Transport stocks fall off the rails – and that could be a warning for all investors

Transportation stocks took a sizable hit after United Parcel Service issued quarterly earnings that came in below analysts' expectations Tuesday, and such moves in the larger transport space could signal larger-scale economic worry ahead for investors.

So go transport stocks, so goes the economy, according to classic Dow theory, given the breadth of goods shipped across rails and airplanes. Indeed, the UPS results could indicate some sort of economic "slowdown," according to BK Asset Management's managing director of foreign exchange strategy Boris Schlossberg.

In addition to reporting earnings that missed expectations, the company also reduced guidance. In a press release, UPS's chief financial officer said earnings "were challenged by a shift in product mix and the continued softness in industrial production."

"Yes, Amazon is doing a lot of volume for them, but the rest of the economy may not be producing as much as everybody thinks," Schlossberg said Tuesday on CNBC's "Trading Nation."

"And that could be a tell that growth going forward — the expectations for growth going forward — need to be tempered, and that could be an interesting early warning sign for investors,"

"Right now I'm taking the warning sign seriously," he added.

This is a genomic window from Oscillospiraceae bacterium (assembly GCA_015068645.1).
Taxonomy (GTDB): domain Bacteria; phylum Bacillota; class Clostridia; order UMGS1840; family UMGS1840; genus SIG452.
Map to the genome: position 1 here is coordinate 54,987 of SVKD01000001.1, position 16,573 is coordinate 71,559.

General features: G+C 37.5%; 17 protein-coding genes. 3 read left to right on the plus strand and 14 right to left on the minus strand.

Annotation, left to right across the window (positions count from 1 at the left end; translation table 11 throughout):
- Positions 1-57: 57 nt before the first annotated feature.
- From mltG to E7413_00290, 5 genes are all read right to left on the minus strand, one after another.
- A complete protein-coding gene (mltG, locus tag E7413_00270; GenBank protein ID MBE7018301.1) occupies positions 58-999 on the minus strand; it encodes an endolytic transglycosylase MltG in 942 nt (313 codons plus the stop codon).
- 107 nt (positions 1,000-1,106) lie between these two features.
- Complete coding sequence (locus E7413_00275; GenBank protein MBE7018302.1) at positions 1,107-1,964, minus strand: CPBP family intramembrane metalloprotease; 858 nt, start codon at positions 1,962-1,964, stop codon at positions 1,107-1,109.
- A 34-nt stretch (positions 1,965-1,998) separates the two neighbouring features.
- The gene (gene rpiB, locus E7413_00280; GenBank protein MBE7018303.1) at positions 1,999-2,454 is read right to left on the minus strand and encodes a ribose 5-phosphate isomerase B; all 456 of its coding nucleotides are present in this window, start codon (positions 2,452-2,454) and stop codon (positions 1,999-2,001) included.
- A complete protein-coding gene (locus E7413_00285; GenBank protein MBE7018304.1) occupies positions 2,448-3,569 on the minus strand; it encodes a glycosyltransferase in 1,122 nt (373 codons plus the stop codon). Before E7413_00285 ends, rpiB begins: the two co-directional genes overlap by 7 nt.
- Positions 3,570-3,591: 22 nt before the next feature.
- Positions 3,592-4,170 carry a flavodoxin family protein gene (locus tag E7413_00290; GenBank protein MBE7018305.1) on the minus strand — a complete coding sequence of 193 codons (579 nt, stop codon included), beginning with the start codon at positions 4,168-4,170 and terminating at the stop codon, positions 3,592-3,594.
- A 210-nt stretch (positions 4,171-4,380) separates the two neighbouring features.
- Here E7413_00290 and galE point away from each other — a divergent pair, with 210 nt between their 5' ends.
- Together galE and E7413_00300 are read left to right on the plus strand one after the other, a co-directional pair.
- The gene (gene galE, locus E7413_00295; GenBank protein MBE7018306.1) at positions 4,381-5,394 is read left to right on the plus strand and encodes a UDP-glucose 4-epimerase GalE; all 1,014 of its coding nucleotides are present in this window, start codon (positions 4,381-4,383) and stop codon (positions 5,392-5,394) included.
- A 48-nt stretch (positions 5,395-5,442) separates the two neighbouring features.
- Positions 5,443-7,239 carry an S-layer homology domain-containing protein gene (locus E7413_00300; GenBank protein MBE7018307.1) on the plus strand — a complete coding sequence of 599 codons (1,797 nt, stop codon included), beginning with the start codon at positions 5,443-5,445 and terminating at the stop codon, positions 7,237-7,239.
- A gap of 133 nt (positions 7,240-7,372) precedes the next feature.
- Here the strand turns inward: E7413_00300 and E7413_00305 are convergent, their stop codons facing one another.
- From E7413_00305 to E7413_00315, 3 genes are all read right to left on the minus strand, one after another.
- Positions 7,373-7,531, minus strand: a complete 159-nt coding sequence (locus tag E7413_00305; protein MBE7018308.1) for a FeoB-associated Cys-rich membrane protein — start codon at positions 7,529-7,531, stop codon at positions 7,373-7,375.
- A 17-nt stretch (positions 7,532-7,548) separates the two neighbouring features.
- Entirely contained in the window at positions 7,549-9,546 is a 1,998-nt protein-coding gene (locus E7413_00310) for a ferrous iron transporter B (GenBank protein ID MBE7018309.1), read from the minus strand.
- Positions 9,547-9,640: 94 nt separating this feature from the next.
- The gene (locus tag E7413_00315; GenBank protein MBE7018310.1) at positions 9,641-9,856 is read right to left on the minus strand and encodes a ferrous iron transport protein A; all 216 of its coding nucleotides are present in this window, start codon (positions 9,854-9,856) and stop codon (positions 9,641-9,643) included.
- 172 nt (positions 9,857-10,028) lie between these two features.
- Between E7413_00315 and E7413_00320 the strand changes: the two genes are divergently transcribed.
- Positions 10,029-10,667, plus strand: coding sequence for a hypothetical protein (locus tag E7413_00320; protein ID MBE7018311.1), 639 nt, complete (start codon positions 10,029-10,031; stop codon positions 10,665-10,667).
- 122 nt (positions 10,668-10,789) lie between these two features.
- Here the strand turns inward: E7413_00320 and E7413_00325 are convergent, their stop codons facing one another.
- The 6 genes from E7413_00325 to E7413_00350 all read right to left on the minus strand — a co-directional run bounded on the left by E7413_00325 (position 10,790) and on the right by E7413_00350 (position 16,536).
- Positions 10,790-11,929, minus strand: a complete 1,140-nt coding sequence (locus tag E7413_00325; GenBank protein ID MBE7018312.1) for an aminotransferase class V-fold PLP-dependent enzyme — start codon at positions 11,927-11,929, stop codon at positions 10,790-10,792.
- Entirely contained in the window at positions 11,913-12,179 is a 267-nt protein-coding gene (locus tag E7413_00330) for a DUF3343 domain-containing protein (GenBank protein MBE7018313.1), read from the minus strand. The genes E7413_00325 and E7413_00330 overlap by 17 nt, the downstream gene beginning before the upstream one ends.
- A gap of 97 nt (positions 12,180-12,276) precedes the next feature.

The overall Dow Jones transportation average fell about 1.5 percent on Tuesday, and extended those losses in Wednesday trading. In fact, this week is proving to be the worst for the transport stocks in more than a year.

Still, Oppenheimer head of technical analysis Ari Wald opined that "UPS really should be a tell for the overall market; actually it has been an under-performing stock for a number of years, really not representative of transports overall."

Examining a chart of the Dow Jones transportation average, Wald said that the group has "run up a lot," and is due for consolidation around its 2015 peak.

"That's resistance; hasn't been able to push through, does suggest we are due for some sort of a pause to refresh the trend," Wald said Tuesday on "Trading Nation," adding that "many times these corrections can be played out through time, not necessarily by lower prices."

The trend remains bullish for transports, Wald said, and he would recommend buying pullbacks as he sees technical breakouts in the cards this year.


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Trading Nation is a multimedia financial news program that shows investors and traders how to use the news of the day to their advantage. This is where experts from across the financial world – including macro strategists, technical analysts, stock-pickers, and traders who specialize in options, currencies, and fixed income – come together to find the best ways to capitalize on recent developments in the market. Trading Nation: Where headlines become opportunities.

Michael Santoli

Michael Santoli joined CNBC in October 2015 as a Senior Markets Commentator, based at the network's Global Headquarters in Englewood Cliffs, N.J.  Santoli brings his extensive markets expertise to CNBC's Business Day programming, with a regular appearance on CNBC's “Closing Bell (M-F, 3PM-5PM ET).   In addition, he contributes to CNBCand CNBC PRO, writing regular articles and creating original digital videos.

Previously, Santoli was a Senior Columnist at Yahoo Finance, where he wrote analysis and commentary on the stock market, corporate news and the economy. He also appeared on Yahoo Finance video programs, where he offered insights on the most important business stories of the day, and was a regular contributor to CNBC and other networks.

Follow Michael Santoli on Twitter @michaelsantoli

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